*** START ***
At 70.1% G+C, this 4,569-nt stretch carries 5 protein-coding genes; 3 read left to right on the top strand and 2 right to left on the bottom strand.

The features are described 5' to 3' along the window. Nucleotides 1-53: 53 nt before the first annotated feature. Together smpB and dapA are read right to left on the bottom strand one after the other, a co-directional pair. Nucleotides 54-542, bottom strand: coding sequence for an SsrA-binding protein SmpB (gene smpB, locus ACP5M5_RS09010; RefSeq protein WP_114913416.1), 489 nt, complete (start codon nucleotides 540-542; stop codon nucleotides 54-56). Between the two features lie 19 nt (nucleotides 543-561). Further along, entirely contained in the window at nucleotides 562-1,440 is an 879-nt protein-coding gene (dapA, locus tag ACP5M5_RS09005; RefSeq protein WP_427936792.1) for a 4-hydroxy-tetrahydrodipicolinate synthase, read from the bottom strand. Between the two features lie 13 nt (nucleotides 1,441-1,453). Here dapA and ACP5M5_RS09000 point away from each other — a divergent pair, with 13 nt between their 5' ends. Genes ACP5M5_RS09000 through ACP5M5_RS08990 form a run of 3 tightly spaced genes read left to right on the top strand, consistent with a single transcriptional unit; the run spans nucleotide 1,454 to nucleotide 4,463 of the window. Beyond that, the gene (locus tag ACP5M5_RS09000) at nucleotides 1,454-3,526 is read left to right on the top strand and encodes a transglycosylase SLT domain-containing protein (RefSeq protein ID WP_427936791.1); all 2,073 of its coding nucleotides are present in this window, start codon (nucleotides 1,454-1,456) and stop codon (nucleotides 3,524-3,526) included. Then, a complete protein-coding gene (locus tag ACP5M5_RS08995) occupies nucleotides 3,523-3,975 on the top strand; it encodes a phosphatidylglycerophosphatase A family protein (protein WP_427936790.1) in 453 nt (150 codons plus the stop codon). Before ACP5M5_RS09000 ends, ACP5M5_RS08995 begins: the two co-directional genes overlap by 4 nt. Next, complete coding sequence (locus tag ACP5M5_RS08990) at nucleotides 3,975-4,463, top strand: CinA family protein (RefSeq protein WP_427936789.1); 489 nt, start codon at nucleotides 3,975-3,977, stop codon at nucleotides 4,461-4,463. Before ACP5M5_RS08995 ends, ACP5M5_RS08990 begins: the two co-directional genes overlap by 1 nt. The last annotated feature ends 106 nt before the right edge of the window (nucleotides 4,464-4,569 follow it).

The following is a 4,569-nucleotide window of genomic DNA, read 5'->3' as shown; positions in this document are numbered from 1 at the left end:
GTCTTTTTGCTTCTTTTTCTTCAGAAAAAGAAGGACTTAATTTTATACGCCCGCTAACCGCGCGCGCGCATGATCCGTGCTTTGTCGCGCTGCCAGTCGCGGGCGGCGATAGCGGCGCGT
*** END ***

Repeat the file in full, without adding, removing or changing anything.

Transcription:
At 70.1% G+C, this 4,569-nt stretch carries 5 protein-coding genes; 3 read left to right on the top strand and 2 right to left on the bottom strand.

The features are described 5' to 3' along the window. Nucleotides 1-53: 53 nt before the first annotated feature. Together smpB and dapA are read right to left on the bottom strand one after the other, a co-directional pair. Nucleotides 54-542, bottom strand: coding sequence for an SsrA-binding protein SmpB (gene smpB, locus ACP5M5_RS09010; RefSeq protein WP_114913416.1), 489 nt, complete (start codon nucleotides 540-542; stop codon nucleotides 54-56). Between the two features lie 19 nt (nucleotides 543-561). Further along, entirely contained in the window at nucleotides 562-1,440 is an 879-nt protein-coding gene (dapA, locus tag ACP5M5_RS09005; RefSeq protein WP_427936792.1) for a 4-hydroxy-tetrahydrodipicolinate synthase, read from the bottom strand. Between the two features lie 13 nt (nucleotides 1,441-1,453). Here dapA and ACP5M5_RS09000 point away from each other — a divergent pair, with 13 nt between their 5' ends. Genes ACP5M5_RS09000 through ACP5M5_RS08990 form a run of 3 tightly spaced genes read left to right on the top strand, consistent with a single transcriptional unit; the run spans nucleotide 1,454 to nucleotide 4,463 of the window. Beyond that, the gene (locus tag ACP5M5_RS09000) at nucleotides 1,454-3,526 is read left to right on the top strand and encodes a transglycosylase SLT domain-containing protein (RefSeq protein ID WP_427936791.1); all 2,073 of its coding nucleotides are present in this window, start codon (nucleotides 1,454-1,456) and stop codon (nucleotides 3,524-3,526) included. Then, a complete protein-coding gene (locus tag ACP5M5_RS08995) occupies nucleotides 3,523-3,975 on the top strand; it encodes a phosphatidylglycerophosphatase A family protein (protein WP_427936790.1) in 453 nt (150 codons plus the stop codon). Before ACP5M5_RS09000 ends, ACP5M5_RS08995 begins: the two co-directional genes overlap by 4 nt. Next, complete coding sequence (locus tag ACP5M5_RS08990) at nucleotides 3,975-4,463, top strand: CinA family protein (RefSeq protein WP_427936789.1); 489 nt, start codon at nucleotides 3,975-3,977, stop codon at nucleotides 4,461-4,463. Before ACP5M5_RS08995 ends, ACP5M5_RS08990 begins: the two co-directional genes overlap by 1 nt. The last annotated feature ends 106 nt before the right edge of the window (nucleotides 4,464-4,569 follow it).

The following is a 4,569-nucleotide window of genomic DNA, read 5'->3' as shown; positions in this document are numbered from 1 at the left end:
GTCTTTTTGCTTCTTTTTCTTCAGAAAAAGAAGGACTTAATTTTATACGCCCGCTAACCGCGCGCGCGCATGATCCGTGCTTTGTCGCGCTGCCAGTCGCGGGCGGCGATAGCGGCGCGT